Pioneer & Outsider
Rune Lindblad. Photo: Göran Olofsson
Rune Lindblad: Objekt 2. Pogus Productions P21014-2.
Works by Rune Lindblad from 1962 1988.
Musique Concrete was scratched, scraped, howled and pounded last night in the Community Building. The audience consisted of about forty people, amongst which a few visitors voluntarily payed their admission
The works of art then underwent a structural analysis by Mr Epstein. He addressed interesting phenomenon in the noise, according to different ways of acting woodpecker on sheet iron.
Two youngsters were officially pronunced composers. A few whistles and scrapings were percieved as interferences in the tapemachine, but it actually was the first composition, with the literary title Essay
Of course it is embarrasing to recommend a visit to Gotaverken (a ship-yard in Gothenburg), but such a visit would greatly simplify the preparatory work of the noise process.
Those were citations from two reviews; the first by Ake Engfeldt in Goteborgs-Tidningen, and the second by Bjorn Johansson in Goteborgs Handels- och Sjofartstidning (Main newspapers in Southwestern Sweden). They were published on 15 February 1957, as a reaction to the first concert in Sweden with concrete and electronic music, which took place the night before in Gothenburg. The composers presented were Bruno Epstein and Rune Lindblad (1923 1991).
Not so much has changed in the years since. The common audience probably share the same view today about Lindblads music, if by chance they would be confronted with it. The electronic and electroacoustic music, which has won global acclaim within a rather small crowd of enthusiasts, is looked upon by the common music consumer as something alienated and strange, even when it comes to the tidy and polished dilettante electroacoustics of later years, which can easily be achieved by any untalented brat with the right soft- and hardware. It is an important observation that the result naturally is empty and pointless, unless an artist with skills turn the levers. A good pen doesnt produce a better novel. A real artist can write a masterpiece on wrapping paper with a piece of carbon.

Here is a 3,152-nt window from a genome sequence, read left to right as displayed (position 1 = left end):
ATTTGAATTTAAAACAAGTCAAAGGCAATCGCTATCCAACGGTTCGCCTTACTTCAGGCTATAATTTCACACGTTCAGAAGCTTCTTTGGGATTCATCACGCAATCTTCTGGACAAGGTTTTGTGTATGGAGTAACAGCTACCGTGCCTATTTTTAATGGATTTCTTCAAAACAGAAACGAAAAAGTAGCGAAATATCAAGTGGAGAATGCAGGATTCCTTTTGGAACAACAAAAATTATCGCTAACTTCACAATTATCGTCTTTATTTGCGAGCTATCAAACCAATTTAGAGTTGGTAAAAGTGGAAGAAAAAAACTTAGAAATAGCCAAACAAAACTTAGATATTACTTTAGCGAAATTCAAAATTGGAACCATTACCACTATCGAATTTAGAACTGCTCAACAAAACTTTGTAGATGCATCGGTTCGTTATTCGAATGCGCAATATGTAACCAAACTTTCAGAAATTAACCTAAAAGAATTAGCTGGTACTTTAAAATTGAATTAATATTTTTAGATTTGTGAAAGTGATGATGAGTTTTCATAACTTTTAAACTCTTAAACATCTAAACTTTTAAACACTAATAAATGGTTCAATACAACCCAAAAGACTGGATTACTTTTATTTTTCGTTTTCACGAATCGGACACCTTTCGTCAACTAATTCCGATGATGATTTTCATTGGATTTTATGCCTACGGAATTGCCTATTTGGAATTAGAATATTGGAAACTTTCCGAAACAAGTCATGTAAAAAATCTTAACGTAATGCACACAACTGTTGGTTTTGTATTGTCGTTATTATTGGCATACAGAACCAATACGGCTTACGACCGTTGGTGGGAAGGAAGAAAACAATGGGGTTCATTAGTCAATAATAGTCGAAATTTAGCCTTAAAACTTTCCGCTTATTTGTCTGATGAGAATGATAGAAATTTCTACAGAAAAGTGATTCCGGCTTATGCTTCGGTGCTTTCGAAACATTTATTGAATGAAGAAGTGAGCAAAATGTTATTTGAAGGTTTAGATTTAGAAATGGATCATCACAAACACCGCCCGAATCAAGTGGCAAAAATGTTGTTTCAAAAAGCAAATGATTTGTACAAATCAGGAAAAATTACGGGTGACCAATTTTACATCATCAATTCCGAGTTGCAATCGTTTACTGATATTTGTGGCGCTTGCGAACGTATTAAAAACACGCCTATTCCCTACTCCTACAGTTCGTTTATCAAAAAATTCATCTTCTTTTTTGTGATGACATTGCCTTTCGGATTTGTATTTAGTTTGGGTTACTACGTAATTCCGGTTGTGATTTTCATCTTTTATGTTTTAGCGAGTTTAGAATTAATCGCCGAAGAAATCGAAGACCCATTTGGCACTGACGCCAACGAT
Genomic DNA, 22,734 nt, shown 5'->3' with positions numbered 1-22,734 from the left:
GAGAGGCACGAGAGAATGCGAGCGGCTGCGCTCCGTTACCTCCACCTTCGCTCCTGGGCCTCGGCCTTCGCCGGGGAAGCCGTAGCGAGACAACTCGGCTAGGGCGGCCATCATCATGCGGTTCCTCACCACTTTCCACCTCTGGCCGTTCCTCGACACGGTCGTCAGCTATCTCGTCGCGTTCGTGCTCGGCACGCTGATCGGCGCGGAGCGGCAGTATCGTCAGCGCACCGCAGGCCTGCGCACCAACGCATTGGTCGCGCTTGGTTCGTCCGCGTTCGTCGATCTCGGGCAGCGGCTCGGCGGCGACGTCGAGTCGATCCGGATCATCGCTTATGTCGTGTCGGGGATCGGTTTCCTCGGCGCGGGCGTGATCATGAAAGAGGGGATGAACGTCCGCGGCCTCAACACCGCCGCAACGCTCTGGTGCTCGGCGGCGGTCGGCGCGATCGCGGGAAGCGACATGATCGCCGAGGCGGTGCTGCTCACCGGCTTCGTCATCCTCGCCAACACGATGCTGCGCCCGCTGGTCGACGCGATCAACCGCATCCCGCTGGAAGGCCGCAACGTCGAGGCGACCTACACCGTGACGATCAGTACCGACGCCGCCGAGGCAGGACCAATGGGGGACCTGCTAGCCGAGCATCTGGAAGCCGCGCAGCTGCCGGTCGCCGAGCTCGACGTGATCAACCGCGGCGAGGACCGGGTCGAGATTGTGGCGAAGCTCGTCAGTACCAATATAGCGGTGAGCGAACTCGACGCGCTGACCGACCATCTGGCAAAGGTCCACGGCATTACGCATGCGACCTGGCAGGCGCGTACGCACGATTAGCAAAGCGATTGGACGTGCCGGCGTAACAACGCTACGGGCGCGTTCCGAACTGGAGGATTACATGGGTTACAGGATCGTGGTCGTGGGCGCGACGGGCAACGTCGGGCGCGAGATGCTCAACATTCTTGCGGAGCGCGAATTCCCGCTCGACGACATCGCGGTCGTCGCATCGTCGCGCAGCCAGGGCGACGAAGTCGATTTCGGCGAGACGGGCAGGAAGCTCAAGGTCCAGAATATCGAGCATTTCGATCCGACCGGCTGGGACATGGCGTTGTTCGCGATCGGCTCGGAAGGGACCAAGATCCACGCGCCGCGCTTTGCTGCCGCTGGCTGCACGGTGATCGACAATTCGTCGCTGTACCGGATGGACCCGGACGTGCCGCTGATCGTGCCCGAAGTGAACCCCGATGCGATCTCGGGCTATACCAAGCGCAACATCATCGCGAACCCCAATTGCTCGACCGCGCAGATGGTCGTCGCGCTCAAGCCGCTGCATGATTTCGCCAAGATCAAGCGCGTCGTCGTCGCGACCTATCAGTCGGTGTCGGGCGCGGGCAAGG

There are many works also within the latest electroacoustics and computer music saturated with true craftsmanship and talent, but the spirit of pioneering and discovery, and the special feeling that goes along with those, is gone. It almost seems as if the abundance of digital soundmakers and editing possibilities actually aggrevate the creative process, by all to readily providing smart solutions.
An air of freshness and ingenuity hovers over early works by Bruno Maderna, Luciano Berio, Henri Pousseur, Gottfried Michael Koenig, Herbert Eimert, György Ligeti, Konrad Boehmer, Karlheinz Stockhausen, Pierre Henry, Pierre Schaeffer, James Tenney, Alice Shields, Pauline Oliveros, Ramon Sender, Folke Rabe and others. This spirit also rises out of Rune Lindblads music. Right off I can only think of one single modern work that shivers with that same ingenious intensity and curiousness; the monumental Phonia Domestica (1988) by the Swedish occupational therapist Sune Karlsson (1946). This work is so far only available in short excerpts on a home-burned sample CD-R, and it has been heard more officially only once in a Swedish radio-program ten years ago. The sample CD has been aired on a radio station in New Jersey. Sune Karlsson, with improbable energy and stubbornness, set out to record all the sounds he could find in his tiny one-room apartment in Danderyd in northern Stockholm, and he came up with about 12 hours of sound investigations.
Karlsson is an exception in the Swedish music community of today, and surely looked upon as being as odd in Stockholm today as Lindblad was in Gothenburg 1957.